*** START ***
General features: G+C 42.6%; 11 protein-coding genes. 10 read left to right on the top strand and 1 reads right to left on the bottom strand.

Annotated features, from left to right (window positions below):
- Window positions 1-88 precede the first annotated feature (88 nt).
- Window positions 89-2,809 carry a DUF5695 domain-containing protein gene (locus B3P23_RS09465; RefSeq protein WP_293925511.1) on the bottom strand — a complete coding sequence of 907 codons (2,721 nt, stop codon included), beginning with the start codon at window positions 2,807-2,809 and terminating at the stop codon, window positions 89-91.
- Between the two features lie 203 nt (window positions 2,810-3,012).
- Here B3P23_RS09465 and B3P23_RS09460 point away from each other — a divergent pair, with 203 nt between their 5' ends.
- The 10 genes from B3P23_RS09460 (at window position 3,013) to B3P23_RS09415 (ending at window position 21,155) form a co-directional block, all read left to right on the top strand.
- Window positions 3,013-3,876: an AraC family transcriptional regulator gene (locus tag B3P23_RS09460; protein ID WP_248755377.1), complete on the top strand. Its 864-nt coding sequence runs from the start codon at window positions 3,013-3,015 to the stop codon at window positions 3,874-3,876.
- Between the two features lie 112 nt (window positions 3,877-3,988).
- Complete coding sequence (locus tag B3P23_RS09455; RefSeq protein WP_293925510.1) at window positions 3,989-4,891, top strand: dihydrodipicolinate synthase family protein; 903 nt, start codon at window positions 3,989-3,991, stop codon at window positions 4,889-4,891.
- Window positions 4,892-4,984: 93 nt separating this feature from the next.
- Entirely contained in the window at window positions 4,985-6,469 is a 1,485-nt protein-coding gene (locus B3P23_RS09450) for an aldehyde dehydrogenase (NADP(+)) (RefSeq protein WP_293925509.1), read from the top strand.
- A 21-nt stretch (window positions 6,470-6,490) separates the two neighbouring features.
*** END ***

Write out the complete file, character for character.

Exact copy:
General features: G+C 42.6%; 11 protein-coding genes. 10 read left to right on the top strand and 1 reads right to left on the bottom strand.

Annotated features, from left to right (window positions below):
- Window positions 1-88 precede the first annotated feature (88 nt).
- Window positions 89-2,809 carry a DUF5695 domain-containing protein gene (locus B3P23_RS09465; RefSeq protein WP_293925511.1) on the bottom strand — a complete coding sequence of 907 codons (2,721 nt, stop codon included), beginning with the start codon at window positions 2,807-2,809 and terminating at the stop codon, window positions 89-91.
- Between the two features lie 203 nt (window positions 2,810-3,012).
- Here B3P23_RS09465 and B3P23_RS09460 point away from each other — a divergent pair, with 203 nt between their 5' ends.
- The 10 genes from B3P23_RS09460 (at window position 3,013) to B3P23_RS09415 (ending at window position 21,155) form a co-directional block, all read left to right on the top strand.
- Window positions 3,013-3,876: an AraC family transcriptional regulator gene (locus tag B3P23_RS09460; protein ID WP_248755377.1), complete on the top strand. Its 864-nt coding sequence runs from the start codon at window positions 3,013-3,015 to the stop codon at window positions 3,874-3,876.
- Between the two features lie 112 nt (window positions 3,877-3,988).
- Complete coding sequence (locus tag B3P23_RS09455; RefSeq protein WP_293925510.1) at window positions 3,989-4,891, top strand: dihydrodipicolinate synthase family protein; 903 nt, start codon at window positions 3,989-3,991, stop codon at window positions 4,889-4,891.
- Window positions 4,892-4,984: 93 nt separating this feature from the next.
- Entirely contained in the window at window positions 4,985-6,469 is a 1,485-nt protein-coding gene (locus B3P23_RS09450) for an aldehyde dehydrogenase (NADP(+)) (RefSeq protein WP_293925509.1), read from the top strand.
- A 21-nt stretch (window positions 6,470-6,490) separates the two neighbouring features.